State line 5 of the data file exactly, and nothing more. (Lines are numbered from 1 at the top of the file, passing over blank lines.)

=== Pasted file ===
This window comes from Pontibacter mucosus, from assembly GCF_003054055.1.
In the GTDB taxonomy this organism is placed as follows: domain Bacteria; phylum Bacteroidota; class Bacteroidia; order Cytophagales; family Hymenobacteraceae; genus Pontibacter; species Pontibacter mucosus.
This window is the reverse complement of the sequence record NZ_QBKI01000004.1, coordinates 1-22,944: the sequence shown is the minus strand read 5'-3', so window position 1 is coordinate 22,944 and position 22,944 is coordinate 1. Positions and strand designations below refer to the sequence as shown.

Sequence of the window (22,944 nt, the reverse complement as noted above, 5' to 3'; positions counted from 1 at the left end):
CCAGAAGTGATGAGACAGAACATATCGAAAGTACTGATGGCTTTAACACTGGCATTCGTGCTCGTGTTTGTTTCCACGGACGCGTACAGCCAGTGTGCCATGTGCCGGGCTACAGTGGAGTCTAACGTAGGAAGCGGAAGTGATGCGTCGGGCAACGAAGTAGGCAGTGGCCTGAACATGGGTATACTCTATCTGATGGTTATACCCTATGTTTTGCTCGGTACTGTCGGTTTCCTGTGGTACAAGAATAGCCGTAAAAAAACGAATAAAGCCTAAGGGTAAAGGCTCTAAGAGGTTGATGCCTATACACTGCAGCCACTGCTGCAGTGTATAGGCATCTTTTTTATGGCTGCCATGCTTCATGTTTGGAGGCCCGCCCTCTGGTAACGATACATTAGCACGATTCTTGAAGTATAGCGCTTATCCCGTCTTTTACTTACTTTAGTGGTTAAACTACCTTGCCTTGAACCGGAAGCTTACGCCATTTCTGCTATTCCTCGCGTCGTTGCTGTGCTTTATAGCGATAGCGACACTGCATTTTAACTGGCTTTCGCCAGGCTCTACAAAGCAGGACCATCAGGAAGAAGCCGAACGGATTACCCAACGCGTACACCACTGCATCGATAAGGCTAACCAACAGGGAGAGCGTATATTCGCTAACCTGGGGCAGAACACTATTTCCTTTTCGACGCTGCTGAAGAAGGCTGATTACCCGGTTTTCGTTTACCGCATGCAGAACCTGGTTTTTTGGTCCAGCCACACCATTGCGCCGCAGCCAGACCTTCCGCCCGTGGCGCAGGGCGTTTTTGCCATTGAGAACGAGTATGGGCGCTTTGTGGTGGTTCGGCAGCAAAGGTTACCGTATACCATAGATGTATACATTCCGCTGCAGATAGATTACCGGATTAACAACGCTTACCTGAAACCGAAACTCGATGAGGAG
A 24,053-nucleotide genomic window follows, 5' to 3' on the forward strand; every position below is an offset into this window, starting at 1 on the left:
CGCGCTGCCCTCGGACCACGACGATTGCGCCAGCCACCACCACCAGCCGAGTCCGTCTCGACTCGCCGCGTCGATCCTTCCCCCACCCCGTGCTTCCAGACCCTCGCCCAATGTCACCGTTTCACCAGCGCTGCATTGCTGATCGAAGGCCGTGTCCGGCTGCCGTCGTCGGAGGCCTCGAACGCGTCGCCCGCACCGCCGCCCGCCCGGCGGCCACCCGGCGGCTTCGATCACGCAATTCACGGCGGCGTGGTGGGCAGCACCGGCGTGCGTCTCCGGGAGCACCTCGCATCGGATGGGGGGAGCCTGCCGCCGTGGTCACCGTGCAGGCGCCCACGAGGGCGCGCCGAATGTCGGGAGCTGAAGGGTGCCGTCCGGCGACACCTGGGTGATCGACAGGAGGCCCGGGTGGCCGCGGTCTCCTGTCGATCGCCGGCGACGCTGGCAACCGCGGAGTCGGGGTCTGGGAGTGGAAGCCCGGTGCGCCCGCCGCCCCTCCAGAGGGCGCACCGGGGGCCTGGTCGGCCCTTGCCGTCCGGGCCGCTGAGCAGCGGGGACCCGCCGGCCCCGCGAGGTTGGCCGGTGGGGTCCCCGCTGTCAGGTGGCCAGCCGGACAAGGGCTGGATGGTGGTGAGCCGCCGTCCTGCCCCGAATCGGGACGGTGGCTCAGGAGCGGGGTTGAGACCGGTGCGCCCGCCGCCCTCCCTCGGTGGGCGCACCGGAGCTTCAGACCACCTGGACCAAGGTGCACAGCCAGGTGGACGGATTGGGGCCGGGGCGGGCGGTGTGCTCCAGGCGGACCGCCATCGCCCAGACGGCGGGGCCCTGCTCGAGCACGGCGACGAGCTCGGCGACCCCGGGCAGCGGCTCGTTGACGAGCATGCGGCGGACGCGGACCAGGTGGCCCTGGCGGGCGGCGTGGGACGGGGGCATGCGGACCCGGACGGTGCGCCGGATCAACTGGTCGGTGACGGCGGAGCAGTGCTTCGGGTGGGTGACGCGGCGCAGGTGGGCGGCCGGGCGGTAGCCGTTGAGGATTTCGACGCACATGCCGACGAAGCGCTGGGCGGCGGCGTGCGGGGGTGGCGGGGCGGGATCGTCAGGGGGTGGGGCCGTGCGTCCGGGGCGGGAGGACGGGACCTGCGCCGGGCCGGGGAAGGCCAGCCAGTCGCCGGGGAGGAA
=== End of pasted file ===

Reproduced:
CCAGAAGTGATGAGACAGAACATATCGAAAGTACTGATGGCTTTAACACTGGCATTCGTGCTCGTGTTTGTTTCCACGGACGCGTACAGCCAGTGTGCCATGTGCCGGGCTACAGTGGAGTCTAACGTAGGAAGCGGAAGTGATGCGTCGGGCAACGAAGTAGGCAGTGGCCTGAACATGGGTATACTCTATCTGATGGTTATACCCTATGTTTTGCTCGGTACTGTCGGTTTCCTGTGGTACAAGAATAGCCGTAAAAAAACGAATAAAGCCTAAGGGTAAAGGCTCTAAGAGGTTGATGCCTATACACTGCAGCCACTGCTGCAGTGTATAGGCATCTTTTTTATGGCTGCCATGCTTCATGTTTGGAGGCCCGCCCTCTGGTAACGATACATTAGCACGATTCTTGAAGTATAGCGCTTATCCCGTCTTTTACTTACTTTAGTGGTTAAACTACCTTGCCTTGAACCGGAAGCTTACGCCATTTCTGCTATTCCTCGCGTCGTTGCTGTGCTTTATAGCGATAGCGACACTGCATTTTAACTGGCTTTCGCCAGGCTCTACAAAGCAGGACCATCAGGAAGAAGCCGAACGGATTACCCAACGCGTACACCACTGCATCGATAAGGCTAACCAACAGGGAGAGCGTATATTCGCTAACCTGGGGCAGAACACTATTTCCTTTTCGACGCTGCTGAAGAAGGCTGATTACCCGGTTTTCGTTTACCGCATGCAGAACCTGGTTTTTTGGTCCAGCCACACCATTGCGCCGCAGCCAGACCTTCCGCCCGTGGCGCAGGGCGTTTTTGCCATTGAGAACGAGTATGGGCGCTTTGTGGTGGTTCGGCAGCAAAGGTTACCGTATACCATAGATGTATACATTCCGCTGCAGATAGATTACCGGATTAACAACGCTTACCTGAAACCGAAACTCGATGAGGAG